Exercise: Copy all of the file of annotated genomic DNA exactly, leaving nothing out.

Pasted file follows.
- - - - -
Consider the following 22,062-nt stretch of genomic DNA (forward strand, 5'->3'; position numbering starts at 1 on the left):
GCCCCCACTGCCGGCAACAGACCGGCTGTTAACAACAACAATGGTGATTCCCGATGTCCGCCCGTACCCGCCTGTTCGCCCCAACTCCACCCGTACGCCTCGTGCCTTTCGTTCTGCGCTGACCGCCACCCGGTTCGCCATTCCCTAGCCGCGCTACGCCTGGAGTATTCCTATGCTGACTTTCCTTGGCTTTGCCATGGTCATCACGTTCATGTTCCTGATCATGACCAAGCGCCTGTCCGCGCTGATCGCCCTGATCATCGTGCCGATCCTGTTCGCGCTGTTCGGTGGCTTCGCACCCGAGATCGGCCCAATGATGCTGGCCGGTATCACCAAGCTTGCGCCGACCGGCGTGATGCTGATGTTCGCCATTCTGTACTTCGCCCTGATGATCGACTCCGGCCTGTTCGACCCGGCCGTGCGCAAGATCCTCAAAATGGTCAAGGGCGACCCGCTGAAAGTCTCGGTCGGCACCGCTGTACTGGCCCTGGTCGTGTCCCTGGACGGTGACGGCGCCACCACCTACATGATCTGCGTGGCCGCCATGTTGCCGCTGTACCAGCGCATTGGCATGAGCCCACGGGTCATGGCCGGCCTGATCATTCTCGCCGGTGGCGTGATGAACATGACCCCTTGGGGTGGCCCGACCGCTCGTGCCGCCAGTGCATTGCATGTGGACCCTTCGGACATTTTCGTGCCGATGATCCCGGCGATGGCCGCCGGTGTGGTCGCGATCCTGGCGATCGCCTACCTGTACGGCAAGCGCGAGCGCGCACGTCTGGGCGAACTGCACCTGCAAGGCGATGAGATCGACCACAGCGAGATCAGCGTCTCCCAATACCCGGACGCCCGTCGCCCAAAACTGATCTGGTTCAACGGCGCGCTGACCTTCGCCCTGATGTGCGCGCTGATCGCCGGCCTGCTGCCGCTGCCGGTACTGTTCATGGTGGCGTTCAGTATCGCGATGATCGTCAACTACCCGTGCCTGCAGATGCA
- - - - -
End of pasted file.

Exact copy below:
Consider the following 22,062-nt stretch of genomic DNA (forward strand, 5'->3'; position numbering starts at 1 on the left):
GCCCCCACTGCCGGCAACAGACCGGCTGTTAACAACAACAATGGTGATTCCCGATGTCCGCCCGTACCCGCCTGTTCGCCCCAACTCCACCCGTACGCCTCGTGCCTTTCGTTCTGCGCTGACCGCCACCCGGTTCGCCATTCCCTAGCCGCGCTACGCCTGGAGTATTCCTATGCTGACTTTCCTTGGCTTTGCCATGGTCATCACGTTCATGTTCCTGATCATGACCAAGCGCCTGTCCGCGCTGATCGCCCTGATCATCGTGCCGATCCTGTTCGCGCTGTTCGGTGGCTTCGCACCCGAGATCGGCCCAATGATGCTGGCCGGTATCACCAAGCTTGCGCCGACCGGCGTGATGCTGATGTTCGCCATTCTGTACTTCGCCCTGATGATCGACTCCGGCCTGTTCGACCCGGCCGTGCGCAAGATCCTCAAAATGGTCAAGGGCGACCCGCTGAAAGTCTCGGTCGGCACCGCTGTACTGGCCCTGGTCGTGTCCCTGGACGGTGACGGCGCCACCACCTACATGATCTGCGTGGCCGCCATGTTGCCGCTGTACCAGCGCATTGGCATGAGCCCACGGGTCATGGCCGGCCTGATCATTCTCGCCGGTGGCGTGATGAACATGACCCCTTGGGGTGGCCCGACCGCTCGTGCCGCCAGTGCATTGCATGTGGACCCTTCGGACATTTTCGTGCCGATGATCCCGGCGATGGCCGCCGGTGTGGTCGCGATCCTGGCGATCGCCTACCTGTACGGCAAGCGCGAGCGCGCACGTCTGGGCGAACTGCACCTGCAAGGCGATGAGATCGACCACAGCGAGATCAGCGTCTCCCAATACCCGGACGCCCGTCGCCCAAAACTGATCTGGTTCAACGGCGCGCTGACCTTCGCCCTGATGTGCGCGCTGATCGCCGGCCTGCTGCCGCTGCCGGTACTGTTCATGGTGGCGTTCAGTATCGCGATGATCGTCAACTACCCGTGCCTGCAGATGCA